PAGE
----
Writer/Director: Cameron Crowe
Starring: Bradley Cooper, Emma Stone, Rachel McAdams, Bill Murray, Alec Baldwin, Danny McBride
Hawaii provides a picturesque backdrop and cultural lesson in the latest film from writer/director Cameron Crowe (Say Anything, Jerry Maguire, Almost Famous). Bradley Cooper leads an A-list cast as Brian Gilcrest, a military contractor who arrives at an Air Force base in Honolulu. He is tasked with getting the blessing from local citizens to build a gate and launch a weapons satellite. Upon arrival on the base, it’s a reunion for Brian and his ex-girlfriend Tracy (McAdams) who haven’t seen each other in thirteen years. She has since moved on, gotten married, and started a family, but there still is chemistry between them. To complicate matters, sparks start to fly between Brian and Allison (Stone), the air force pilot who’s assigned to watch him while he’s back. She’s a high-energy spitfire who loves Hawaii and takes her job very seriously.
We come to expect a fantastic script from Crowe, so it becomes all the more evident when he starts to falter. There’s a lot going on in the plot between the Hawaii influences, weapons satellites, the Air Force lifestyle, and the love triangle. The story gets a bit muddy on where it’s ultimately going. The scenes with Cooper’s character trying to do his job as a military contractor seemed to derail the most. It never seemed fully realized in clear detail about what his mission was regarding the blessing and the various impacts it would have on the natives of this land versus what the air force was trying to accomplish. There is a choppy feeling in the editing as many scenes felt like they should have been longer. It made me question if this movie was originally a lot longer and then got paired down to fix its shortcomings. I kept wondering if I was missing something. Something wasn’t clicking with these side plots.
He feels more at home and natural when it comes to the main story involving the love triangle. Crowe can be a genius with dialogue in these types of situations. There are many quotable lines in many of his movies that not only standout, but have ended up getting used in our lexicon since their release. There is his traditional use of short one-sentence declarations of our character’s inner feelings. None of them here really stand out or have that same punch as “You had me at hello”, “I am a golden god”, or “I gave her my heart. She gave me a pen.” He may not have any new killer one-liners, but what struck me this time was that he seems to be playing more with the unspoken emotion. The audience is left to fill in the gaps about the past relationship between McAdams and Cooper. Both actors are on point with giving us this detail when Crowe decides to let the body language and silence speak for his usual banter. Part of that is also helped out by John Krasinski’s character. He’s playing the husband to Rachel McAdams and he’s a man of very few words. Cooper tries to translate a whole a conversation between the two of them to McAdams based off a few Krasinski head nods.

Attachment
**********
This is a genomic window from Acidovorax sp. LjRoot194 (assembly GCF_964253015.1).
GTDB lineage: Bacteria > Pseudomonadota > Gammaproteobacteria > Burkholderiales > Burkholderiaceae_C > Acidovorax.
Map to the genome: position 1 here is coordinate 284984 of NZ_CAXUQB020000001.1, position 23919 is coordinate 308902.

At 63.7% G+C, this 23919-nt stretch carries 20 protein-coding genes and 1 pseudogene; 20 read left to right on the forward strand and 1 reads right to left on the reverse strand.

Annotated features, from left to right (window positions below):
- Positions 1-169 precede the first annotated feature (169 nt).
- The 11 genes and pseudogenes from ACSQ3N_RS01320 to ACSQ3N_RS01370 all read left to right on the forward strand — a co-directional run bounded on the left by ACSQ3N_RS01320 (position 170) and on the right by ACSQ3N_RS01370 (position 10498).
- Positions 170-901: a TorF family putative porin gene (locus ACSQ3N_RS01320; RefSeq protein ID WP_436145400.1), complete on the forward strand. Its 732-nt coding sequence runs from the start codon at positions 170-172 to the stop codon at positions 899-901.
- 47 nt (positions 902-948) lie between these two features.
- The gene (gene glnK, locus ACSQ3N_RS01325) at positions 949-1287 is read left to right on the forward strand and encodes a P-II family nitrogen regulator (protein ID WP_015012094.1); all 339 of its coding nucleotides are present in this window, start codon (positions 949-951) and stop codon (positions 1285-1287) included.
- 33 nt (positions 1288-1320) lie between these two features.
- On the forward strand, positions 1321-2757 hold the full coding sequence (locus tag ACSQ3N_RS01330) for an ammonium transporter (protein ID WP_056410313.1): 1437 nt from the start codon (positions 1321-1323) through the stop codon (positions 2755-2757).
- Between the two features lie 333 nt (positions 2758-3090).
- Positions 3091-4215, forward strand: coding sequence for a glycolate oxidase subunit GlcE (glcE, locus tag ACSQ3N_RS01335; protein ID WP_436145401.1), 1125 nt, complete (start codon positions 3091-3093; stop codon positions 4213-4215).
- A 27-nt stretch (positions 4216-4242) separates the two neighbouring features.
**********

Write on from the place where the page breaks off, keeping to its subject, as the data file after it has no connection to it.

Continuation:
Even with a script that needs focus, he’s rounded out this superb cast that keeps you invested in this story. Joining Cooper, McAdams, Stone, and Krasinski, are Bill Murray, Alec Baldwin, and Danny McBride in smaller supporting roles. Everyone feels very comfortable and at ease with their roles. We’ve seen Cooper, McAdams, and Stone do many romantic comedies in the past. All three are fantastic actors that can really bring out the truth in each scene. McAdams and Cooper were previously in Wedding Crashers together and they have good chemistry together here. Bill Murray is playing a very Murray-esque type character as the eccentric and unpredictable man behind the satellite launch. I got the impression that Crowe just let him play on set giving him free reign to improv his way through many scenes. He’s his usual funny self in that loose cannon style he can easily do. Crowe previously worked with Alec Baldwin in Elizabethtown, and his hot-tempered role as a Air Force officer seems tailor-made for the actor.
I concur with the testament that some of Crowe’s recent films have not had the strength of his earlier work. Aloha may not be of that caliber either, but that doesn’t make it a horrible movie. It’s evident Crowe has an affinity for Hawaii. You can feel it in the cinematography, the music, and the reflections on the culture. Jónsi was his music supervisor on We Bought a Zoo and returns here with another wonderful soundtrack with certain songs perfectly fitting the mood. I may have a soft spot for Crowe, but Aloha has enough going for it to offset some of those questionable moments when you want him to reign it back in. It’s still better than most rom-coms that grace the silver screen, and per typical Crowe fashion, it has that feel-good ending he always does so well with some humor and schmaltz mixed together.
Is It Worth Your Trip to the Movies? While it may not be as good as other Crowe films, it’s a good date night movie for those that want a quieter night out at the movies over some loud summer action movie.
RATING: 3.5 out of 5 TICKET STUBS